Farmland isn’t like commodity futures. Pension funds cannot meaningfully affect the spot price of commodities by buying commodity futures unless they take delivery and so affect the final demand for the product (and they are quite loathe to do so). They can affect the degree of backwardation, to be sure, but not the spot price. But farmland and other real property that is directly owned for investment can see prices affected by investment demand. There’s no one to go short the farm and provide the bid later when the pension fund wants to unwind the contract. When a pension fund (or an investment vehicle funded by pension funds) buys farmland, it reduces the float of available farmland and drives up the price – much more akin to what happens in, say, the art market than what happens in commodities. If everyone is bidding on the Van Gogh, it isn’t the futures price of Starry Night that rises but its spot price. Same with farmland, and it creates the same opportunity for bust if investors pay too much to get in. This is not, however, a 2011 or even I suspect a next-5-years concern. Right now, it’s merely comic relief next to real, current global crises.
I don’t want to predict that today’s selloff in stocks is the beginning of a deeper setback. Investors have shown an eagerness to leap back into the fray at every opportunity since Bernanke first mused about QE2, and this may happen again. But if the uneasiness I feel is more widespread, then there may be more to come as investors “just say no” to stocks.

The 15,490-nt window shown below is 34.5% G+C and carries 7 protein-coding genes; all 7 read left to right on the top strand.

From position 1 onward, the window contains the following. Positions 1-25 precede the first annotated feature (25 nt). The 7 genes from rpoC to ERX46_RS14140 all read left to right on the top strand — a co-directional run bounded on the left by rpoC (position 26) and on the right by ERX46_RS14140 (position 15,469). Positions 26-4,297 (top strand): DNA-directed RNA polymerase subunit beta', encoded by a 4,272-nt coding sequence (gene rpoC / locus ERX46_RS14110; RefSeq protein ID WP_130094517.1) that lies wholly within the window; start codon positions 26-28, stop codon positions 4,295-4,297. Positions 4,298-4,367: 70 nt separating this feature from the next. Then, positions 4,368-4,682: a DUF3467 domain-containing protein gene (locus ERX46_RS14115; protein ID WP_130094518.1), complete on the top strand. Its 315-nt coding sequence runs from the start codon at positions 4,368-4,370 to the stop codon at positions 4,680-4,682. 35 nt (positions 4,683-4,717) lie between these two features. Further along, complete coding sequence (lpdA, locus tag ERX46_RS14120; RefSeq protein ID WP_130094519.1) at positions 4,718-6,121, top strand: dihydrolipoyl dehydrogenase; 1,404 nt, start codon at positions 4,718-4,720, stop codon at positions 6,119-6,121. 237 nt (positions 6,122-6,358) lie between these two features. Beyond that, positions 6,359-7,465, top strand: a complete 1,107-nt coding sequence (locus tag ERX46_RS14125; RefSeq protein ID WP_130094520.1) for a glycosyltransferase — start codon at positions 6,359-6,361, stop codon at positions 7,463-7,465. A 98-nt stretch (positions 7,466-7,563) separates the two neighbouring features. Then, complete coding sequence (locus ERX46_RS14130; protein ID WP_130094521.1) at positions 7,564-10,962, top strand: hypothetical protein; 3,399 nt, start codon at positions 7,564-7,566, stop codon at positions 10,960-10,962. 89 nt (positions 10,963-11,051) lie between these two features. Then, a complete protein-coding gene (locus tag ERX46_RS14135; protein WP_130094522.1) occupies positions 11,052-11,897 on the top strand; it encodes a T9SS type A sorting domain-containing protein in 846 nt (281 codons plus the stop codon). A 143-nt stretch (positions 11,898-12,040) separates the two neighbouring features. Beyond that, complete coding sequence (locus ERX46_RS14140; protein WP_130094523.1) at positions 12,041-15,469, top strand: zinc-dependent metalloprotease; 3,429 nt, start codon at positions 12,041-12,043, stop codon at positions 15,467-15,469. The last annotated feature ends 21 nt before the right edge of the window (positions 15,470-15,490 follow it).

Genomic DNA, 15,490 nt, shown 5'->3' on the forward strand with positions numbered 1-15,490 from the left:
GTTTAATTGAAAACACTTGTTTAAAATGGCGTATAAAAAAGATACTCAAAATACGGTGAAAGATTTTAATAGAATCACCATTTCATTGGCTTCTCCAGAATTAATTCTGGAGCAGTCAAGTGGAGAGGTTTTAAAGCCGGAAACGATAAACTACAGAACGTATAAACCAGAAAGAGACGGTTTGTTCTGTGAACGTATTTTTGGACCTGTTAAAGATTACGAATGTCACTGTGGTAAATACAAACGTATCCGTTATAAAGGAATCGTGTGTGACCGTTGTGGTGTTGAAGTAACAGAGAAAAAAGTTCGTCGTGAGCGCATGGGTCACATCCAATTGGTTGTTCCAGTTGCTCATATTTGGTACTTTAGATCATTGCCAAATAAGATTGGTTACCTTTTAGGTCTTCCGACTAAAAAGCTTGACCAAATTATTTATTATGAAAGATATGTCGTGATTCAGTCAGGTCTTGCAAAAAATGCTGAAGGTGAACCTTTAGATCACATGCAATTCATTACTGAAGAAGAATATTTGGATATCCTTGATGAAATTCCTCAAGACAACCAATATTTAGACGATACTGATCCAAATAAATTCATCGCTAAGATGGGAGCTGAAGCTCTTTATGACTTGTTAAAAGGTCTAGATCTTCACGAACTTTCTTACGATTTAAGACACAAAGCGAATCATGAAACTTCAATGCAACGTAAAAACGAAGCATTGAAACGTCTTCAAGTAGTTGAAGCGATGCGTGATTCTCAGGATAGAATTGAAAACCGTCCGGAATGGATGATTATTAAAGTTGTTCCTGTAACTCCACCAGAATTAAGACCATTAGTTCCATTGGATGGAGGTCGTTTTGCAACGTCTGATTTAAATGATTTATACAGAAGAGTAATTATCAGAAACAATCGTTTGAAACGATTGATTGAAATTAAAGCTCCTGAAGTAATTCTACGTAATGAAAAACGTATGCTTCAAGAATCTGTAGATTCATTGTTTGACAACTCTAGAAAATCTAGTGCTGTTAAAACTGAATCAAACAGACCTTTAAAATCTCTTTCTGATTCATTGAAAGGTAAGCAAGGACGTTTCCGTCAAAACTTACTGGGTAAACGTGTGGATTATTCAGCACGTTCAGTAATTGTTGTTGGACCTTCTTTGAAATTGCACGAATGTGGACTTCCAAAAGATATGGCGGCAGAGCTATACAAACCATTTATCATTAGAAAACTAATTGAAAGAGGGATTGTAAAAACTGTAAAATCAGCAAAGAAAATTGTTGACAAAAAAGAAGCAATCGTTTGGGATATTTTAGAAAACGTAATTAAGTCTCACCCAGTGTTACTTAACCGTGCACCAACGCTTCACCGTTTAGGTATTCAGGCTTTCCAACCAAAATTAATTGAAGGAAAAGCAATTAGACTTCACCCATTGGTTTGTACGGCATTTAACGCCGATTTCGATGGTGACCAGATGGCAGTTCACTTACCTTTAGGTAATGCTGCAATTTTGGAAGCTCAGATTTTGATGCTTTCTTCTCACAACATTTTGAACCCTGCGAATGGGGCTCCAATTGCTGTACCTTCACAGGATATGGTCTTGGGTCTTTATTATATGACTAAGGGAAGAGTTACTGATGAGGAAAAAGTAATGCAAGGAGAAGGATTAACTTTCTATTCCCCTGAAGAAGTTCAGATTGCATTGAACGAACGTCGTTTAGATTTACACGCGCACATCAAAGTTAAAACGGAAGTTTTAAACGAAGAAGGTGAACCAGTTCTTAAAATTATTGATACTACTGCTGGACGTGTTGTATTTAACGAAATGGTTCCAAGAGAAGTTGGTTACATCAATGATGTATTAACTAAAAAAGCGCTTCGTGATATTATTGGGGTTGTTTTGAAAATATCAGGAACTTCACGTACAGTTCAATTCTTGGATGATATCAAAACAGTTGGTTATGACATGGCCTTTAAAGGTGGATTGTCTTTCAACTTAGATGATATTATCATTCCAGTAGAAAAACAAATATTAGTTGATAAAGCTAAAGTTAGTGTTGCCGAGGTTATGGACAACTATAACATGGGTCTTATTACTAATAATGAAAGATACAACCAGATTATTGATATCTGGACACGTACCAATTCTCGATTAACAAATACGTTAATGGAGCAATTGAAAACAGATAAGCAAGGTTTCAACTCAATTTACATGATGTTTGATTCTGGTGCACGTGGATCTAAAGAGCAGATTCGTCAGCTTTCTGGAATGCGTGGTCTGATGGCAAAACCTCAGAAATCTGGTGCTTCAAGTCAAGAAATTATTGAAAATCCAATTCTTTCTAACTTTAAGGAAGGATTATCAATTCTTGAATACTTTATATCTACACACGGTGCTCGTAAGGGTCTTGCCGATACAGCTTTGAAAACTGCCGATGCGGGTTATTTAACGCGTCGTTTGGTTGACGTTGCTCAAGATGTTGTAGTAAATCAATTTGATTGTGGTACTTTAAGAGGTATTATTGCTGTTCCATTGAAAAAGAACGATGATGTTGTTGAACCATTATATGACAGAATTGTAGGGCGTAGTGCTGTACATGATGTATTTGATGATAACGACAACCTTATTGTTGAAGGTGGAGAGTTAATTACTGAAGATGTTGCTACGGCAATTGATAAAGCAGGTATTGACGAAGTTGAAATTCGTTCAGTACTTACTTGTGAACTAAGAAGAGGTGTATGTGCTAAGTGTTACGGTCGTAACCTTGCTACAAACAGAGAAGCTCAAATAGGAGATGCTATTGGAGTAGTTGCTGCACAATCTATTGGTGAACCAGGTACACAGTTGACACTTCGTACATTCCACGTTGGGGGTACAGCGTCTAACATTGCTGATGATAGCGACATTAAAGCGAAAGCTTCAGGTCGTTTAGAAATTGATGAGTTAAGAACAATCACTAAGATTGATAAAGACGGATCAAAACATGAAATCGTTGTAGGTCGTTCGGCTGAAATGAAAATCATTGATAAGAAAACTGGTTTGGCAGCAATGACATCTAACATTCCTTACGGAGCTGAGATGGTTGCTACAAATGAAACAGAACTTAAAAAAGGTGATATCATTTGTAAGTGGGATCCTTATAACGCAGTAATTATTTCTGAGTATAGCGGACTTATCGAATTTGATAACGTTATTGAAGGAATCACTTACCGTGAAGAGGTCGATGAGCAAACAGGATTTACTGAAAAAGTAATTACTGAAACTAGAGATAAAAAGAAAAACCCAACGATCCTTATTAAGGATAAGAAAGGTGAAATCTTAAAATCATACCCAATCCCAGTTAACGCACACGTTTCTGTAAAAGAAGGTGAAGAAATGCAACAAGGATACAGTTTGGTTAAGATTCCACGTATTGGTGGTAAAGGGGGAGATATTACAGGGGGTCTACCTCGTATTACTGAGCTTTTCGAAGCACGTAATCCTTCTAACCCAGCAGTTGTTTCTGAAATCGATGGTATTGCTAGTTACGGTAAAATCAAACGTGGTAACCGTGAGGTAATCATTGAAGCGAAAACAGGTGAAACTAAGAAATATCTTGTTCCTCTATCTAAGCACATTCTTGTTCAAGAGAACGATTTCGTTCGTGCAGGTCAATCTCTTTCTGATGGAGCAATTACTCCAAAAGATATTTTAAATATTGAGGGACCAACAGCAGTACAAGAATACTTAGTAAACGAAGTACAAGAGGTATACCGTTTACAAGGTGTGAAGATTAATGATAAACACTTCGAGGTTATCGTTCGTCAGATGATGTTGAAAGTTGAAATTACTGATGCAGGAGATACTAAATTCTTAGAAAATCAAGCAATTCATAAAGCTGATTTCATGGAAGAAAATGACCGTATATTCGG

That may not mean that they “just say yes” to bonds. Although today’s rally to 3.47% on the 10y note effectively puts an end to the threat of higher rates in the near-term, long rates are likely to be supported in the 3.33%-3.40% range. The alternative may well be cash, and zero-yielding money funds, for now, and if that is the case it could also affect the money supply numbers. Money fund assets – a component of M2, by the way – have been on a steady decline since peaking right around the time the stock market bottomed. The chart below shows the S&P 500 (in red) against money fund assets reported by ICI (inverted and shown on the left scale).
A significant correction in stocks, especially with long rates providing little buffer against inflation, could easily flow back into safe and low-yielding money funds and other components of M2. Wouldn’t that be interesting? What if the money supply were to begin to surge at the same time that oil prices were spiking and stocks were declining? How would the Fed respond to that? “Just saying no” isn’t an option!
The Fed’s problem with the Great Unwind to come isn’t merely that the unwind methods are untested. The far bigger problem is whether there is a will to unwind when asset prices are declining and there is an energy shock – or some other situation that isn’t perfect for the unwind. I don’t believe there is, but we may find out.
This post originally appeared at E-Piphany.